Here is the research we’ve found on cyberbullying in Japan, with the most recent first. Please email us if you have any articles to add with the details ordered in the same format as the others.
Authors: Cross, D., Li, Q., Smith, P. K., & Monks, H.
Title: Understanding and preventing cyberbullying: where have we been and where should we be going?
Journal: Q. Li, D. Cross, & P. K. Smith (Eds.), Cyberbullying in the global playground: Research from international perspectives
Abstract: This book contributes to an understanding of cyberbullying, its nature, harmful effects, and correlates of this behavior as it affects young people. Many previous publications on cyberbullying have focused on studies in North America. However, in this book we have presented findings from eleven countries: Australia, Austria, Canada, England, Finland, Italy, Japan, Portugal, Spain, South Korea, and the United States. By providing a range of cultural perspectives, this collection of research aims to contribute new knowledge about the cross-cultural issues relevant to cyberbullying, and the generality or specificity of findings. Beyond that, we hope to develop more effective strategies to prevent and reduce harm from cyberbullying. This chapter discusses some issues arising from the research presented in the twelve empirical studies in this book, and considers the implications of this and other relevant research for the design, development, and evaluation of cyberbullying interventions. (PsycINFO Database Record (c) 2019 APA, all rights reserves.
Citation: Cross, D., Li, Q., Smith, P. K., & Monks, H. (2012). Understanding and preventing cyberbullying: where have we been and where should we be going?. Q. Li, D. Cross, & P. K. Smith (Eds.), Cyberbullying in the global playground: Research from international perspectives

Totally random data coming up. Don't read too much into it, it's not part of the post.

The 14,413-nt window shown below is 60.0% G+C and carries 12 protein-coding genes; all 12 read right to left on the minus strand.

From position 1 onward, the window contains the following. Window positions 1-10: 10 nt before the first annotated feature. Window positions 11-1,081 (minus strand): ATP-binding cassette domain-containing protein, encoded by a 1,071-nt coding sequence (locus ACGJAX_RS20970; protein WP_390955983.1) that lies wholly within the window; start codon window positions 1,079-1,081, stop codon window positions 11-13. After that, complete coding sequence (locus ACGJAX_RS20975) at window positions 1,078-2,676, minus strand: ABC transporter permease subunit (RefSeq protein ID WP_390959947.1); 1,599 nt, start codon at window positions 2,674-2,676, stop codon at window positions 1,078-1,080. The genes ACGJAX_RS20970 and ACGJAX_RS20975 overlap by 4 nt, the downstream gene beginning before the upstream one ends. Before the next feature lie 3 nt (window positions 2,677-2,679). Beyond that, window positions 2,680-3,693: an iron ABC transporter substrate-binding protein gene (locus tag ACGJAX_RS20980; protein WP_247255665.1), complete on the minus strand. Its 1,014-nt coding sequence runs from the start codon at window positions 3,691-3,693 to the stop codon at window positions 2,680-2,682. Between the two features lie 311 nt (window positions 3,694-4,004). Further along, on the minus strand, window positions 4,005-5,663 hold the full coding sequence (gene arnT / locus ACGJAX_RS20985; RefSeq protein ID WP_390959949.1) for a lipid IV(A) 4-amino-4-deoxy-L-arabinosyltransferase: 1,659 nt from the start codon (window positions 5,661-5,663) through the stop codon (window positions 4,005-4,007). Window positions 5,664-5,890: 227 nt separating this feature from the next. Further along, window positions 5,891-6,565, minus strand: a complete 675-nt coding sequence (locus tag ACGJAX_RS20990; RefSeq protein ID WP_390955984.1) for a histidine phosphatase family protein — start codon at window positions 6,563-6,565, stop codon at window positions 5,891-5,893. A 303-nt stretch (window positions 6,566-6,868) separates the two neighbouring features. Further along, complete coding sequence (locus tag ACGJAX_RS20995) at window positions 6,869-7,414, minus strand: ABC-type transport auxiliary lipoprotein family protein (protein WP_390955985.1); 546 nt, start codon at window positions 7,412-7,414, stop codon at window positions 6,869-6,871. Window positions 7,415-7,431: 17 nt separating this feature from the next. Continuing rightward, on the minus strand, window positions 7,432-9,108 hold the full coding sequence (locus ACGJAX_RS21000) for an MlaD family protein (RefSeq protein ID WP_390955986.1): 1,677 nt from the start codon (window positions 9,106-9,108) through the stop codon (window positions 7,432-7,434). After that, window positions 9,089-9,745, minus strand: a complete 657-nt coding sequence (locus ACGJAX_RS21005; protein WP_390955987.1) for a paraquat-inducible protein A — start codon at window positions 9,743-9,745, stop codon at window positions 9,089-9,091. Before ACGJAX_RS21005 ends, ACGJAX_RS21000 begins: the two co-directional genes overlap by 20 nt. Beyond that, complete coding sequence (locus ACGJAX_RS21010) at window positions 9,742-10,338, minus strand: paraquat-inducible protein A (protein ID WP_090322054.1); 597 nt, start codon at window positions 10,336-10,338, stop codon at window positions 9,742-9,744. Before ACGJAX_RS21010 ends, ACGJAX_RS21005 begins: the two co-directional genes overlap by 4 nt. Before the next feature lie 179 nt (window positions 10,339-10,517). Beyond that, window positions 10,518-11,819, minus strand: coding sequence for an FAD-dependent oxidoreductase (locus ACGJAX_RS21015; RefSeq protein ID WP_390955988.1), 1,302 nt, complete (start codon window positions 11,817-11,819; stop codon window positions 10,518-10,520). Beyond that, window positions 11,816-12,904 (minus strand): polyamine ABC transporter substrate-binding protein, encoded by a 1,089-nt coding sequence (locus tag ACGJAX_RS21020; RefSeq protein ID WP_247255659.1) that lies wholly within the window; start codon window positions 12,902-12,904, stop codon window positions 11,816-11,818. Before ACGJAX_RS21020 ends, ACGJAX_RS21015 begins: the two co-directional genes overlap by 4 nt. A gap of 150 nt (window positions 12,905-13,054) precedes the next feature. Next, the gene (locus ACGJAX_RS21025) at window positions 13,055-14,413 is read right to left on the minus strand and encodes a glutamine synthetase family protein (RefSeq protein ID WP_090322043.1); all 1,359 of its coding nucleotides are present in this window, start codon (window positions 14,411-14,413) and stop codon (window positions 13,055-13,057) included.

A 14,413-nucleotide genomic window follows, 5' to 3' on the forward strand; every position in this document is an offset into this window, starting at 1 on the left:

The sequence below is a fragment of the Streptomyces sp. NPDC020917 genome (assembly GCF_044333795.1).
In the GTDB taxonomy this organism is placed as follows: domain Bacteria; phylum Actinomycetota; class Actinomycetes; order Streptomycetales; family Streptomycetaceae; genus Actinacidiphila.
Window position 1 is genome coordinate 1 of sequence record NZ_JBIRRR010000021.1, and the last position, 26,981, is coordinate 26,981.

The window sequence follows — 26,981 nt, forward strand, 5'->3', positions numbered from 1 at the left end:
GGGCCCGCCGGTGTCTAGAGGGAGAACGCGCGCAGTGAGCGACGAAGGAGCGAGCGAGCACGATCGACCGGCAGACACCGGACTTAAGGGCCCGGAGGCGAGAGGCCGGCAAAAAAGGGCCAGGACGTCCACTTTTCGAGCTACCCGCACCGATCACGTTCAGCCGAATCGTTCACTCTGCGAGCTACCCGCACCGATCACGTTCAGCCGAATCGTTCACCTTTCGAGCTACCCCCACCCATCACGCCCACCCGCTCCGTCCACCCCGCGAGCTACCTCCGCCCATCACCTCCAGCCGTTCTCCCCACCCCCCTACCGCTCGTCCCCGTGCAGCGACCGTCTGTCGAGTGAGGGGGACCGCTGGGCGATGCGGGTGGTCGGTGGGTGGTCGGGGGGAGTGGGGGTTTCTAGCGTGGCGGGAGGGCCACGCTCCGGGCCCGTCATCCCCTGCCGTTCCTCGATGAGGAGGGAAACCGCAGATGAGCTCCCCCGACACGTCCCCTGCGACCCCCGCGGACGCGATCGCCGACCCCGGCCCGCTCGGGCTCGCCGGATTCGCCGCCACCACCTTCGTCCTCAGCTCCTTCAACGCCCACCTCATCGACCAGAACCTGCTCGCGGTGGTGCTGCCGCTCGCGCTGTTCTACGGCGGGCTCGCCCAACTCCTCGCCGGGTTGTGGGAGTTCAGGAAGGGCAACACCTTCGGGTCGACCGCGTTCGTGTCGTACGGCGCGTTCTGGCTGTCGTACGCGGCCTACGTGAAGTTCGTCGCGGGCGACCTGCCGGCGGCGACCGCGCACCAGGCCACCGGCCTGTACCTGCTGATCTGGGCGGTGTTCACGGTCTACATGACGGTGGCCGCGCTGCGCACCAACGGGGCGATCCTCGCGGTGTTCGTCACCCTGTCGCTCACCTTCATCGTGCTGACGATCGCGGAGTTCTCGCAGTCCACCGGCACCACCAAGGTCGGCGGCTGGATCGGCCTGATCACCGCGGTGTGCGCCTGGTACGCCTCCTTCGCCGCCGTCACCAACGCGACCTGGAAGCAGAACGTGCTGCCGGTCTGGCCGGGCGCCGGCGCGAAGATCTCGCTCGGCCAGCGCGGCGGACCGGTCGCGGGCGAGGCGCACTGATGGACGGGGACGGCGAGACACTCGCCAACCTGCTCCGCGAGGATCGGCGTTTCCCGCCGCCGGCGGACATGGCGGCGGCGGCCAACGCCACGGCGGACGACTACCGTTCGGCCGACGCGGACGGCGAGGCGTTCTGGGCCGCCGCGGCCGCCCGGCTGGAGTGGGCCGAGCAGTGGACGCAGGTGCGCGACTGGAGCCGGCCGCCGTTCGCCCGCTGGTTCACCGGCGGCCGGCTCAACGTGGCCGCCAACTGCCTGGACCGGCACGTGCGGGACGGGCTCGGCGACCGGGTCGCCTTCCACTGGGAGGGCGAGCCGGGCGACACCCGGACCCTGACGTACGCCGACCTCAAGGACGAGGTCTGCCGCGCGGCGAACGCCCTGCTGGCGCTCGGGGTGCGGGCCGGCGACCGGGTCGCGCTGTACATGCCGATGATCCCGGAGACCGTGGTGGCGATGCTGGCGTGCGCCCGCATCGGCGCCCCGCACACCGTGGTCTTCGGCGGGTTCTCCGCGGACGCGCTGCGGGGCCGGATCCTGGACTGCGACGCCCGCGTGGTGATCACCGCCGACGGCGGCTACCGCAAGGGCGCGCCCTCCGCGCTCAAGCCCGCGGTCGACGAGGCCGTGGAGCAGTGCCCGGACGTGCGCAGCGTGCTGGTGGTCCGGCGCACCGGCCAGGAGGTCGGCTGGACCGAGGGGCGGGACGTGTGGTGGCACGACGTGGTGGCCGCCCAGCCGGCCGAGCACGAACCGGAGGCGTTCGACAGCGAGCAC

Author(s): Udris, R.
Title: Cyberbullying among high school students in Japan: Development and validation of the Online Disinhibition Scale.
Journal: Computers in Human Behavior
Abstract: Recent research has revealed some factors that contribute to cyberbullying, but the role of online disinhibition remains an area for further clarification. This study examined online disinhibition and cyberbullying behavior among Japanese adolescents. A sample of 887 high school students (mean age 16.31) were administered a survey about their cyberbullying experience. The questionnaire included the Online Disinhibition Scale (ODS), a new 11 item instrument developed to assess online disinhibition levels. In order to validate ODS, exploratory factor analysis (EFA) and confirmatory factor analysis (CFA) were conducted. EFA yielded two factors subsequently named “benign disinhibition” and “toxic disinhibition”. Results from CFA supported the two factor solution as an acceptable model fit. Logistic regression analyses showed that online disinhibition was significantly associated with cyberbullying.
Citation: Udris, R. (2014). Cyberbullying among high school students in Japan: Development and validation of the Online Disinhibition Scale. Computers in Human Behavior, 41, 253-261.